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'I Was Terrified Of Reporting': Air Force Academy Cadets Reveal Sexual Assaults

COLORADO SPRINGS, Colo. (CBS4) - More than a dozen current and former cadets talked about being sexually assaulted and harassed at the Air Force Academy in Colorado Springs in a special investigation aired on "CBS This Morning."

Emily Hazen and Melissa Hildremyr both said the AFA was their "dream school" -- but say they abandoned their military careers after they were sexually assaulted by fellow cadets.

Emily Hazen and Melissa Hildremyr (credit: CBS NEWS)

"I was sexually assaulted my freshmen year... and the sexual harassment I endured eventually made me leave," Hazen told CBS News.

Hildremyr said she was sexually assaulted by two fellow cadets but she didn't want to report it because they were all drinking underage.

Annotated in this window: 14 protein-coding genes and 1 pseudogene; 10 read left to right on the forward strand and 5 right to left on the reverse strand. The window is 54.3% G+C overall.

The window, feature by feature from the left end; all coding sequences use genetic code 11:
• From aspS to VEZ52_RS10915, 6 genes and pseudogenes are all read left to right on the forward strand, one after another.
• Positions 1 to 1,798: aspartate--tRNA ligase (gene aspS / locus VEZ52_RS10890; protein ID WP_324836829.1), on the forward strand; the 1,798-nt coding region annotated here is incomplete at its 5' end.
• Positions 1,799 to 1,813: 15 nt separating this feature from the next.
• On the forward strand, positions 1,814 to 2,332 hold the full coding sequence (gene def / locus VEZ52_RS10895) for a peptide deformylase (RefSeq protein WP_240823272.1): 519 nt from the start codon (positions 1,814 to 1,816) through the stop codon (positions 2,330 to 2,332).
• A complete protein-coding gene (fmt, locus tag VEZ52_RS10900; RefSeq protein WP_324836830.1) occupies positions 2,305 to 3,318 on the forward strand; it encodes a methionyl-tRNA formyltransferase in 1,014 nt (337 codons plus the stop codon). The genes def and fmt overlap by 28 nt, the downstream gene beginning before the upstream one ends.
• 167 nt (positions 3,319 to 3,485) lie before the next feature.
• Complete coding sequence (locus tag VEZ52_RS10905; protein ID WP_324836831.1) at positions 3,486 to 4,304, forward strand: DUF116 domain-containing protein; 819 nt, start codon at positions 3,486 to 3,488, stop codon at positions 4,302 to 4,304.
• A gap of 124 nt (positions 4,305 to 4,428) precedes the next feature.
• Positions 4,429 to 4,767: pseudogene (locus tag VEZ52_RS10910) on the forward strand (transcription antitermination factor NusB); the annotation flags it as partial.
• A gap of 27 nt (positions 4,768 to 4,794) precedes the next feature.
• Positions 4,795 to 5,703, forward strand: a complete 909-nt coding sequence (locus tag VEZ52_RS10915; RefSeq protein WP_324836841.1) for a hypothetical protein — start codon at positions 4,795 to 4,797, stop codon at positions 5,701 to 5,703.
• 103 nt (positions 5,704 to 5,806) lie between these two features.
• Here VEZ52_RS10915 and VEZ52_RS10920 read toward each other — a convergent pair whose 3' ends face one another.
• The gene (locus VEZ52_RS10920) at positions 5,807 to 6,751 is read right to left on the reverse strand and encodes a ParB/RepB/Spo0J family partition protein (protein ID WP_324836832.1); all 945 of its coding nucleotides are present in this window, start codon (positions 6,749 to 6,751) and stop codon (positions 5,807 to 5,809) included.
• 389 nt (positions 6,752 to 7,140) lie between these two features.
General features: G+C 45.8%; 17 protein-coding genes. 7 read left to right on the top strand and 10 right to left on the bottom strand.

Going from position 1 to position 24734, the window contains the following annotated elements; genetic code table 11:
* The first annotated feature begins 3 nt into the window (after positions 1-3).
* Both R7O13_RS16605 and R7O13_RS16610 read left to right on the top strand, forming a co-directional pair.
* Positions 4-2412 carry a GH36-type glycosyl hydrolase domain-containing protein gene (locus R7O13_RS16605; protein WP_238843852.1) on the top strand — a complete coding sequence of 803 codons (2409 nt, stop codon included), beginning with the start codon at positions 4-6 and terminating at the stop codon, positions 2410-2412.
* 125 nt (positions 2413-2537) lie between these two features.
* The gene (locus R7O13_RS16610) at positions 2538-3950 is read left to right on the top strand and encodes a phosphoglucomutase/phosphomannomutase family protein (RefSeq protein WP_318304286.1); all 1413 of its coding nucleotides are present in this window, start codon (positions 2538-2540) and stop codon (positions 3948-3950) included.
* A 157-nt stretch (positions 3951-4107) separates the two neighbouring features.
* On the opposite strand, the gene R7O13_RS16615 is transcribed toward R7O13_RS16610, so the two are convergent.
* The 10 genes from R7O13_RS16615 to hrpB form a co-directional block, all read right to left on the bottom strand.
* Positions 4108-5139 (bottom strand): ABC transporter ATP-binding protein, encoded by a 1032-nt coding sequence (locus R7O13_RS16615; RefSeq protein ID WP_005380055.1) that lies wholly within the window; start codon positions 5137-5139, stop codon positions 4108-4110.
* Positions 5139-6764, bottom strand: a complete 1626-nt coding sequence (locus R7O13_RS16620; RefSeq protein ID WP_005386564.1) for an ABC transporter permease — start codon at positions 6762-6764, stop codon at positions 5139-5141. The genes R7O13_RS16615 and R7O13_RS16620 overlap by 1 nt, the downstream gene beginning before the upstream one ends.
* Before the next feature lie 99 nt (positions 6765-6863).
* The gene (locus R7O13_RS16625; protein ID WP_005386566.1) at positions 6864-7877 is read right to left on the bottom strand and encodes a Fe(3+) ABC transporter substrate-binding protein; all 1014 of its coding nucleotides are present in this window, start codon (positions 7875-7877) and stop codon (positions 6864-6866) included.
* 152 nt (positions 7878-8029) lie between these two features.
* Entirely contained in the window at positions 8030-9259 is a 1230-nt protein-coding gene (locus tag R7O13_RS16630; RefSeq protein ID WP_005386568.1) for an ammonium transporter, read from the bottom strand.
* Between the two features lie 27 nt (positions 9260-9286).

When Hildremyr did file a report, she said officials accused her of lying and blamed her for the attack.

"They made me feel like it was my fault this had happened to me. Like, yes, I was drinking under age and I shouldn't have been doing that," Hildremyr said. "They were [too]. But it was my fault that I got sexually assaulted."

Several cadets who reported being assaulted said they experienced retaliation by their peers and their commanders.

Air Force Academy
Air Force Academy (credit: CBS)

Two current cadets spoke to CBS News but chose to remain anonymous.

"I am at some house. I don't know where I am. And he is raping me. And then he -- I can't -- I can't fight him off. I can't do anything," one cadet said. "And I was going to take it to my grave."

"I was terrified of reporting. Because I've heard of things that happen to people. And it did happen to me. So it's not horror stories," she continued. "It's victim blaming. It's rumors. It's your career on the line."

Another cadet told CBS News she wished she had never reported being assaulted.

"I regret it every day. I regret it every day, because of everything that came after," she said, crying. "I just wish that I had never came forward. Because I never asked to be assaulted."

"It's the most unfortunate thing. You go there, 'cause you want to protect your country. And they -- they don't protect you," she said.

Read more from the cadets here.

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